Small business

Guide to Incorporating a Business in Australia

Incorporating a company is an exciting experience and a crucial process for both young entrepreneurs and seasoned businessmen alike. Furthermore, creating a separate entity with limited liability comes with all sorts of financial advantages.

However, incorporating is markedly more complex than registering a sole trader or a business partnership. There are numerous legal obligations to comply with.

Let’s take a closer look at the nitty gritty in this guide to incorporating a business in Australia.

Where to Register Your Company

The Australian Securities and Investment Commission (ASIC) manage the incorporation process from start to finish.

Determining Your Company Type

The type of company you wish to incorporate, whether it’s a private (proprietary)/public or limited/unlimited, determines the documents that you’ll need to gather for the incorporation process. The company’s classification can also have an effect, which is determined by liability, size, and place of listing.

Regardless of your company type, you’ll need to submit the following details:

  • Class of shares each member receives
  • The dollar amount each share will pay
  • If shares are eligible for full payment on registration
  • If shares are beneficially owned
  • Details of guarantee (if applicable)

Internal Governance Structure

Proprietary companies with a single shareholder/director don’t need to create and submit an Internal Governance Structure.

However, all other companies do. Ensure you include the details on the following processes:

  • Appointing and removing directors
  • Transferring shares
  • Meeting procedures

Either mandate these details by drafting a company constitution or use the Replaceable Rules in Business Act. It’s also possible to use both.

Director and Secretary Consent

Obtaining the written consent of the company directors and the secretary is a legal obligation when incorporating a new company.

It isn’t necessary to submit this information to ASIC, although it must be held on file.

Choosing a Business Name

Most new company directors choose a new name for their corporation and register it through ASIC. However, it is possible just to use the Australian Company Number provided by ASIC instead.

Deciding On A Place of Business

You’ll need to register your business at an address you have full control over (a rented office, a home, etc.). You also need to register your primary place of business, which can be at the same place or at a different location.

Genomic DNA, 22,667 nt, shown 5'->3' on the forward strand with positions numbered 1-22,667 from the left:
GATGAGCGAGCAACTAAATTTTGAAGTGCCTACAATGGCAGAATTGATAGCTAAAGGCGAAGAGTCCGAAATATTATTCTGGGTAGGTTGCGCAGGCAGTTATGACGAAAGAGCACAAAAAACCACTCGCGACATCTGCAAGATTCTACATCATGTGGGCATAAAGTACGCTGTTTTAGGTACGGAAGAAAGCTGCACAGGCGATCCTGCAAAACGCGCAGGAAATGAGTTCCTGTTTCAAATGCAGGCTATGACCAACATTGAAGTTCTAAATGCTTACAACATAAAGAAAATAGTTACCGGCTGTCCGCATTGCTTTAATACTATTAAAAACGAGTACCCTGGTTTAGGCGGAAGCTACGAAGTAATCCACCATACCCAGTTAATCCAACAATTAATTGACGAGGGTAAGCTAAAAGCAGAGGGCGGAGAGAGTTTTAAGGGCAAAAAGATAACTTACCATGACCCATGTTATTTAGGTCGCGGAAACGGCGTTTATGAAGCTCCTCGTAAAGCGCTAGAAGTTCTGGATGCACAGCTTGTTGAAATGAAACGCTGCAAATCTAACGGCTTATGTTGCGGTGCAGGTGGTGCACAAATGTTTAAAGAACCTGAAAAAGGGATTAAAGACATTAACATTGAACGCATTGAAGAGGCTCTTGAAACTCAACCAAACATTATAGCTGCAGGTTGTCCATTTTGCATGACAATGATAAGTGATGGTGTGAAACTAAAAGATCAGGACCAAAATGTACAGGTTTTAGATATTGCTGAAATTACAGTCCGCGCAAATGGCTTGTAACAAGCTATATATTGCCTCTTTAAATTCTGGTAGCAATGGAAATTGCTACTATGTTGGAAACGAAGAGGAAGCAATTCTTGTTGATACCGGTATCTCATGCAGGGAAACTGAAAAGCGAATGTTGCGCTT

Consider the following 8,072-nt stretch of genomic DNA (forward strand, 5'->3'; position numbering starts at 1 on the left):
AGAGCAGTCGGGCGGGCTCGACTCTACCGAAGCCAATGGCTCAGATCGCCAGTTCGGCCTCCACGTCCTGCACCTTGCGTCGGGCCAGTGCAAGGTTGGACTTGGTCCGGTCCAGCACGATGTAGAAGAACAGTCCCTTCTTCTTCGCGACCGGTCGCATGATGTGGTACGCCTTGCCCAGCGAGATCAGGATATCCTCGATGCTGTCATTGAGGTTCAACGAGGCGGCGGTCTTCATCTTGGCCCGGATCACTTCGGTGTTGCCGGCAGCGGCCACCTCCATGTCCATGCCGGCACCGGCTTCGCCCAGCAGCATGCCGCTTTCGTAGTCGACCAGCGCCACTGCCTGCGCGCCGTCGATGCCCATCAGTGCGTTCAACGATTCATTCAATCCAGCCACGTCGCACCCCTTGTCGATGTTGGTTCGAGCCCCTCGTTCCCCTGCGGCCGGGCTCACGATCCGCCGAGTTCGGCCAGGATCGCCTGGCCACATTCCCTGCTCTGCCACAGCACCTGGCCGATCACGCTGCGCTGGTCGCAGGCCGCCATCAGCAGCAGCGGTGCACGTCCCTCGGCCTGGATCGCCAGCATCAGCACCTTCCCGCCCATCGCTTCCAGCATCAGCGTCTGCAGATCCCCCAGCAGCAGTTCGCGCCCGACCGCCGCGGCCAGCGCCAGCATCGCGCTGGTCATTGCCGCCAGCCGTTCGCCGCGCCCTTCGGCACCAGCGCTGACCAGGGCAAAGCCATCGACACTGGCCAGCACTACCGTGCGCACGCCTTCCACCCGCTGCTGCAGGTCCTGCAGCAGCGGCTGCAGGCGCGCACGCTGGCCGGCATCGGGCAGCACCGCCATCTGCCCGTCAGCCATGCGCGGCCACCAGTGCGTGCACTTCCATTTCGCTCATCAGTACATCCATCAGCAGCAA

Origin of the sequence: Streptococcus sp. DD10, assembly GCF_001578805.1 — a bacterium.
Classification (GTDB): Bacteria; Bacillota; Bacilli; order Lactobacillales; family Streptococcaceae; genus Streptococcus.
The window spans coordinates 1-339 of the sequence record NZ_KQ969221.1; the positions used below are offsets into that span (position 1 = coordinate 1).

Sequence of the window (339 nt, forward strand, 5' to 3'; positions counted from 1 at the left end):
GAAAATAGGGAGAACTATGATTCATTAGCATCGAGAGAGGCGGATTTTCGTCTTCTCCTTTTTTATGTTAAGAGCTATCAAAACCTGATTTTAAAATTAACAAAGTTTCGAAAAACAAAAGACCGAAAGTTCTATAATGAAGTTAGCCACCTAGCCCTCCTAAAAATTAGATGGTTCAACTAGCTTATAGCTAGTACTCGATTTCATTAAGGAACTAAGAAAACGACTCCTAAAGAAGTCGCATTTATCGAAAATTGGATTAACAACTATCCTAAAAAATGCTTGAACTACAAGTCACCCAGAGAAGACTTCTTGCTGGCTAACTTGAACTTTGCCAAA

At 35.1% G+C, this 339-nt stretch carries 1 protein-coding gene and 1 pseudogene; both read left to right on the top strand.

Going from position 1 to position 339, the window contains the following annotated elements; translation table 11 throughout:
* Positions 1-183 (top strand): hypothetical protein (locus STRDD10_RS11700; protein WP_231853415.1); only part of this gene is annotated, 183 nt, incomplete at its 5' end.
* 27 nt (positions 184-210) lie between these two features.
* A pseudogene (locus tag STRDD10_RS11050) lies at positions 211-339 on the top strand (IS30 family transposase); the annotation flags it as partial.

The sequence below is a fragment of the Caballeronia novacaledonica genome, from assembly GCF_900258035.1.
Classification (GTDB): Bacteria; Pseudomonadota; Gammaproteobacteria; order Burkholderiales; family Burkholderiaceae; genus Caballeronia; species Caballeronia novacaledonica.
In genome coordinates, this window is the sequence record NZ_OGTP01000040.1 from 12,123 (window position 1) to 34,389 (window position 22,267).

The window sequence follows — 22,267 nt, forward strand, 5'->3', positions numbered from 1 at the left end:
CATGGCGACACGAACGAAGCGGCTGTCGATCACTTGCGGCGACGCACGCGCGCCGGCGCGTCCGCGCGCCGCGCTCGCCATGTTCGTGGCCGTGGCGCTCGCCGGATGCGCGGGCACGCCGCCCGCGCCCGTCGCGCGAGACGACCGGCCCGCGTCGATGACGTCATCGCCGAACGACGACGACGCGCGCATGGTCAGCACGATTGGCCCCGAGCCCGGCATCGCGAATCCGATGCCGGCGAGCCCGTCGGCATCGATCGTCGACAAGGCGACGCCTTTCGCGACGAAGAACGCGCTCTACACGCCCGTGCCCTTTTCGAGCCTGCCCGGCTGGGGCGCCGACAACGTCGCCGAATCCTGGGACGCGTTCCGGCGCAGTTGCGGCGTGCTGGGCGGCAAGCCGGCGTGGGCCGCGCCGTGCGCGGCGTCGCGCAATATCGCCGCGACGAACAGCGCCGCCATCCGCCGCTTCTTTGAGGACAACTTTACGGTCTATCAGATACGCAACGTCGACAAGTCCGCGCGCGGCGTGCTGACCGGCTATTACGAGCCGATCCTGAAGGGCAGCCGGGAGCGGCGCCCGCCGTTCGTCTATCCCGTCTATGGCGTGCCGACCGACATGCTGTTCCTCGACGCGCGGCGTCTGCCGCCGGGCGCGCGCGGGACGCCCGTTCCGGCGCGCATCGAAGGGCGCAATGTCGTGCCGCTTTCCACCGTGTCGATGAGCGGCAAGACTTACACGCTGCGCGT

Drafting a Shareholders Agreement

If your company has more than one shareholder, then you’re legally obligated to draft a Shareholders Agreement. These documents outline the roles and responsibilities of each member in detail and must be included in the incorporation application.

Registering Your Company

To register a company, complete Form 201 on the ASIC website and pay the applicable fee. If ASIC decides to approve your application, they’ll send a hardcopy of the official certificate by post to your registered business address.

You’re required to display the certificate in a visible location in your primary place of business.

Tax Registration

New companies need to be registered for all the relevant taxation systems, which at the very least include an Australian Business Number (ABN), a Tax File Number (TFN), and a bank account in the company name. Some companies may need to register for the Goods and Services Tax (GST), while others may need Pay As You Go Withholding (PAYG).

After Registration

Once you’ve incorporated, there are a number of things you need to do to comply with Australian law. Consider the following:

  • Maintain and update a minute book that records any resolutions made during high-level meetings
  • Public companies must appoint an auditor within one month of incorporation
  • All companies must appoint a public officer to comply with tax obligations within three months of incorporation
  • Maintain records of debenture holders, options holders, and members.

As you can see, there are many steps involved in incorporating and maintaining a company in Australia. However, in many cases, the potential for business expansion is well worth the hassle and expense.

A post by Kidal D. (3922 Posts)

Kidal D. is author at LeraBlog. The author's views are entirely his/her own and may not reflect the views and opinions of LeraBlog staff.
Chief editor and author at LERAblog, writing useful articles and HOW TOs on various topics. Particularly interested in topics such as Internet, advertising, SEO, web development, and business.

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